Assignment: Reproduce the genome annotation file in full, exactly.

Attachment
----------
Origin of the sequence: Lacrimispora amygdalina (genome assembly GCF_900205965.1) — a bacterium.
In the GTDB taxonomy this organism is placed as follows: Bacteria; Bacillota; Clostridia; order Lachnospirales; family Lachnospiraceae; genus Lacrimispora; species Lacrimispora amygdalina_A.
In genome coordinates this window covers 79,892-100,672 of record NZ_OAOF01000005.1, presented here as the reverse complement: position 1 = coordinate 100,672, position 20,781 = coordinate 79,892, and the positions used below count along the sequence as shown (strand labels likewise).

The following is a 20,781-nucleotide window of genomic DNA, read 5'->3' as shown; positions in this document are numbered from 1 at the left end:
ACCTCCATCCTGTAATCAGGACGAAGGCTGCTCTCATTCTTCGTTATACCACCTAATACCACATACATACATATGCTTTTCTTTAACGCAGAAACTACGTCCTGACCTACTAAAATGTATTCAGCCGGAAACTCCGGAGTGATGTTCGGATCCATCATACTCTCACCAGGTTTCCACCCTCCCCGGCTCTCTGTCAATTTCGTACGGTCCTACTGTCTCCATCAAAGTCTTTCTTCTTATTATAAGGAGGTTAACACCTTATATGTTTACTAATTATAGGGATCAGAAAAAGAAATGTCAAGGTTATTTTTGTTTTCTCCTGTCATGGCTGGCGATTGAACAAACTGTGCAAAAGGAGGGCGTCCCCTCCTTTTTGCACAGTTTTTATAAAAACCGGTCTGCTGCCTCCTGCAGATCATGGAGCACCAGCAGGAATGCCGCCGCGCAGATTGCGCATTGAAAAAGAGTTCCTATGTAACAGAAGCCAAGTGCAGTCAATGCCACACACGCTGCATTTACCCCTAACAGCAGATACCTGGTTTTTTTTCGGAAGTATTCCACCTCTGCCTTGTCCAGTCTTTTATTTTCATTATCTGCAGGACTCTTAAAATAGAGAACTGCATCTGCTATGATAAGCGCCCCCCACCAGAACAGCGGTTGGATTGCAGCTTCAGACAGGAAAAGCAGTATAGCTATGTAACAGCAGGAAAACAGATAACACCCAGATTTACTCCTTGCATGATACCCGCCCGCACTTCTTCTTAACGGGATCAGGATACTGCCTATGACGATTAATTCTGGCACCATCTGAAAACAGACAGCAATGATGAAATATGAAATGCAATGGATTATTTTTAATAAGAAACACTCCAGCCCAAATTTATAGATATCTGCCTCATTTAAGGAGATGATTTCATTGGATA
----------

Origin of the sequence: Lacrimispora amygdalina (genome assembly GCF_900205965.1) — a bacterium.
In the GTDB taxonomy this organism is placed as follows: Bacteria; Bacillota; Clostridia; order Lachnospirales; family Lachnospiraceae; genus Lacrimispora; species Lacrimispora amygdalina_A.
In genome coordinates this window covers 79,892-100,672 of record NZ_OAOF01000005.1, presented here as the reverse complement: position 1 = coordinate 100,672, position 20,781 = coordinate 79,892, and the positions used below count along the sequence as shown (strand labels likewise).

The following is a 20,781-nucleotide window of genomic DNA, read 5'->3' as shown; positions in this document are numbered from 1 at the left end:
ACCTCCATCCTGTAATCAGGACGAAGGCTGCTCTCATTCTTCGTTATACCACCTAATACCACATACATACATATGCTTTTCTTTAACGCAGAAACTACGTCCTGACCTACTAAAATGTATTCAGCCGGAAACTCCGGAGTGATGTTCGGATCCATCATACTCTCACCAGGTTTCCACCCTCCCCGGCTCTCTGTCAATTTCGTACGGTCCTACTGTCTCCATCAAAGTCTTTCTTCTTATTATAAGGAGGTTAACACCTTATATGTTTACTAATTATAGGGATCAGAAAAAGAAATGTCAAGGTTATTTTTGTTTTCTCCTGTCATGGCTGGCGATTGAACAAACTGTGCAAAAGGAGGGCGTCCCCTCCTTTTTGCACAGTTTTTATAAAAACCGGTCTGCTGCCTCCTGCAGATCATGGAGCACCAGCAGGAATGCCGCCGCGCAGATTGCGCATTGAAAAAGAGTTCCTATGTAACAGAAGCCAAGTGCAGTCAATGCCACACACGCTGCATTTACCCCTAACAGCAGATACCTGGTTTTTTTTCGGAAGTATTCCACCTCTGCCTTGTCCAGTCTTTTATTTTCATTATCTGCAGGACTCTTAAAATAGAGAACTGCATCTGCTATGATAAGCGCCCCCCACCAGAACAGCGGTTGGATTGCAGCTTCAGACAGGAAAAGCAGTATAGCTATGTAACAGCAGGAAAACAGATAACACCCAGATTTACTCCTTGCATGATACCCGCCCGCACTTCTTCTTAACGGGATCAGGATACTGCCTATGACGATTAATTCTGGCACCATCTGAAAACAGACAGCAATGATGAAATATGAAATGCAATGGATTATTTTTAATAAGAAACACTCCAGCCCAAATTTATAGATATCTGCCTCATTTAAGGAGATGATTTCATTGGATA